Reviewer: Simon Topping
Richard Ayoade, known for his various award-winning comedy roles in Garth Marenghi, The IT Crowd and The Mighty Boosh as well as his presenting work on The Crystal Maze and Travel Man, is here to talk about movies with BBC and Guardian film critic, Mark Kermode.
Director of two very successful features, Submarine and The Double, Ayoade first talks about an unsung 1980’s action thriller close to the performer’s heart, Road House, starring Patrick Swayze. In the story, Swayze plays a bouncer and sorts his problems out with extreme violence. “In the small genre of doorman films this is probably the best”, Ayoade assures the crowd wryly. We are treated to a couple of clips, which obviously confirm the comedian’s point of view as we see the lead protagonist dispatch several bad guys applying brutal force in the three-minute trailer; the tagline reveals the hero is “The best friend a good time ever had!” This is 1980’s cheese at its finest and is received with howls of laughter from the gathering.
From this Kermode leads onto Ayoade’s latest book, The Grip of Film, written by a comedy creation called Gordy Lasure. The book is a guide to how the world of film works from the point of view of a deconstructed action-film loving fool; the sort of man that thinks gravitas can be achieved in any scene by the lead character squinting his eyes and whispering his lines (see Clint Eastwood or Bruce Willis).
Ayoade is the most self-effacing person you could ever wish to meet or witness in conversation; extremely quick-witted, constantly subversive and always a gentleman. When asked if he has regretted not taking a project that later went on to become a success he simply states, “I feel any project benefits from not having me in it”. Not so of the films he has directed: the audience is shown clips of both Submarine and The Double, both of which are wonderfully styled and compelling stories, albeit in very different ways. Ayoade reveals some of his inspirations which include Buster Keaton, Taxi Driver, Orson Wells and French New wave cinema, which he admits he only started watching to improve his schoolboy French.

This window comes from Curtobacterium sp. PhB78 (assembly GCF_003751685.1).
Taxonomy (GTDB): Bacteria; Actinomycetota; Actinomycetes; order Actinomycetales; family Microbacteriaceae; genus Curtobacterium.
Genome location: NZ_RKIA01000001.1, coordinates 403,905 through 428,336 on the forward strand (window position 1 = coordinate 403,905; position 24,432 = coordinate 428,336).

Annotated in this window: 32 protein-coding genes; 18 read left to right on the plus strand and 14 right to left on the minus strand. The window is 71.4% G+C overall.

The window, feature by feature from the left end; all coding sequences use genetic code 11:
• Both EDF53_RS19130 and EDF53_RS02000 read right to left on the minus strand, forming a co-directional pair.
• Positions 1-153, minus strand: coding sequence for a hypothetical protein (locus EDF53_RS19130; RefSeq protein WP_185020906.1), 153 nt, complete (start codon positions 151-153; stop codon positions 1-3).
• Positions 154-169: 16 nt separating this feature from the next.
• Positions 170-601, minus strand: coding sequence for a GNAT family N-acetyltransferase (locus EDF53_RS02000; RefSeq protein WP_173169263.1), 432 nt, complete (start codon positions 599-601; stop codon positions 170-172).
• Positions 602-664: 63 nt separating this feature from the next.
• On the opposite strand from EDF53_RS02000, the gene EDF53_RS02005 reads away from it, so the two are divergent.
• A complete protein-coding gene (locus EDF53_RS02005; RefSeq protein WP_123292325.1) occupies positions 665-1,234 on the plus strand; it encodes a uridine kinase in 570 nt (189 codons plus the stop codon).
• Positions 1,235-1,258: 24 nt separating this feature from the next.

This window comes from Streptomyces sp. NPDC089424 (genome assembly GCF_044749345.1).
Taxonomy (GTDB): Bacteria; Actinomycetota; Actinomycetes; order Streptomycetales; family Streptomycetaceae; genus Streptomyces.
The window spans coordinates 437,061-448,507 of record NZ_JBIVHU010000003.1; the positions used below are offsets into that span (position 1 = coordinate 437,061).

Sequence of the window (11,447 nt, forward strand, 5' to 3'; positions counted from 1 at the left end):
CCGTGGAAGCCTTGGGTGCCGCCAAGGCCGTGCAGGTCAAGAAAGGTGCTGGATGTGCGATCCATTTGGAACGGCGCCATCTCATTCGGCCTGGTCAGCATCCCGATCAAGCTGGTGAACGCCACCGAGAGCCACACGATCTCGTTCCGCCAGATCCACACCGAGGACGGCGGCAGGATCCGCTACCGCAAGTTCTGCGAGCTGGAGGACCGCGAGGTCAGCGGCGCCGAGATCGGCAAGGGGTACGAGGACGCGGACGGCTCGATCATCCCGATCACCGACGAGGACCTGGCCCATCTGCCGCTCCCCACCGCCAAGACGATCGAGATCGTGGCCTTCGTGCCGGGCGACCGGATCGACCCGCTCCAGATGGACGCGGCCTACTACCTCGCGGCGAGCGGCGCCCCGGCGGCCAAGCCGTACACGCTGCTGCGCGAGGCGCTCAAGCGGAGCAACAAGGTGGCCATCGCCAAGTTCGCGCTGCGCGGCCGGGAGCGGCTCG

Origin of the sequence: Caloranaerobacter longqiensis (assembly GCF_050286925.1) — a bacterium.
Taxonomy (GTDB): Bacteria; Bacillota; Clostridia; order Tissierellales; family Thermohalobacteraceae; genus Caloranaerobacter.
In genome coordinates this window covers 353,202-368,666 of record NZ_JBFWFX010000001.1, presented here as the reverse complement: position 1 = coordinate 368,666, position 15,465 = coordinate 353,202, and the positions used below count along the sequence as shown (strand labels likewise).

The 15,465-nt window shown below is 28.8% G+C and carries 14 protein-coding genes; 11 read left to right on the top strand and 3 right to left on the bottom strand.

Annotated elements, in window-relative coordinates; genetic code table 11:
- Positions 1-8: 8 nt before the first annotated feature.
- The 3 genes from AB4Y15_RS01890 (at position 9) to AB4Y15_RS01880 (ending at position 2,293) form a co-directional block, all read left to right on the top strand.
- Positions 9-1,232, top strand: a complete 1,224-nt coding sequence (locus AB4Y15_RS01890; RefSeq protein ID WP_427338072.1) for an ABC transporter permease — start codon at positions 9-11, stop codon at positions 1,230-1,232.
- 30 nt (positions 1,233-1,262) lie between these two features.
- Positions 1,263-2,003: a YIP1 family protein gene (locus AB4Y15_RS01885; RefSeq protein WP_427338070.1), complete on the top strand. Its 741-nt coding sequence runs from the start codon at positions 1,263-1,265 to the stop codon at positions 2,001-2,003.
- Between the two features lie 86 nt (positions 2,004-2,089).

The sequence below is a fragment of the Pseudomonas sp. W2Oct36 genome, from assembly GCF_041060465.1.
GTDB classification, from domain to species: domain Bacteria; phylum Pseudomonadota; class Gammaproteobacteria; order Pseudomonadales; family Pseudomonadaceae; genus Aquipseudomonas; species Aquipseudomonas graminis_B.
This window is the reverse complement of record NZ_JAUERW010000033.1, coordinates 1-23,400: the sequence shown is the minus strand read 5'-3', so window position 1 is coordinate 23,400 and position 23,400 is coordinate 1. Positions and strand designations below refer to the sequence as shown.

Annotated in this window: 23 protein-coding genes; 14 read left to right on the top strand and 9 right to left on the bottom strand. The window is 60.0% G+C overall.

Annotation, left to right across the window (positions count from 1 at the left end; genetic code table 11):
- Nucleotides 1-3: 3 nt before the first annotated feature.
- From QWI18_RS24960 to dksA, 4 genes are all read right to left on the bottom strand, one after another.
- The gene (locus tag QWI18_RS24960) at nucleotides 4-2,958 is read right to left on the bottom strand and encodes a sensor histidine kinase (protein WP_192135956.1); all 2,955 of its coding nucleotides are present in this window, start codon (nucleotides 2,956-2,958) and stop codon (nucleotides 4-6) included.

Kermode is a perfect interviewer. Very knowledgeable and engaged in his subject, he nevertheless allows his interviewee to speak fully and run with his train of thought. They make a great double act to watch and the conversation is always funny, interesting and erudite.
The end quarter of the chat opens up to questions to the crowd. A question which raises particular laughter in the room is when a small boy in a jaunty hat asks whether there are any more films in the making. In true self-deprecating manner, Ayoade says “You’re right to accuse me of laziness.” The tent erupts in laughter once more. It turns out there is something in the pipeline but only 96 pages. The gathering is hoping this turns out to be his third offering.
As we come to a close Ayoade posits a three-film action series with Paddy Considine as the lead. Now that’s an intriguing prospect! We wait with baited breath to see what this talented comedian will do next but for now, at least, we have shared a couple of entertaining moments in his presence, which is an unqualified delight.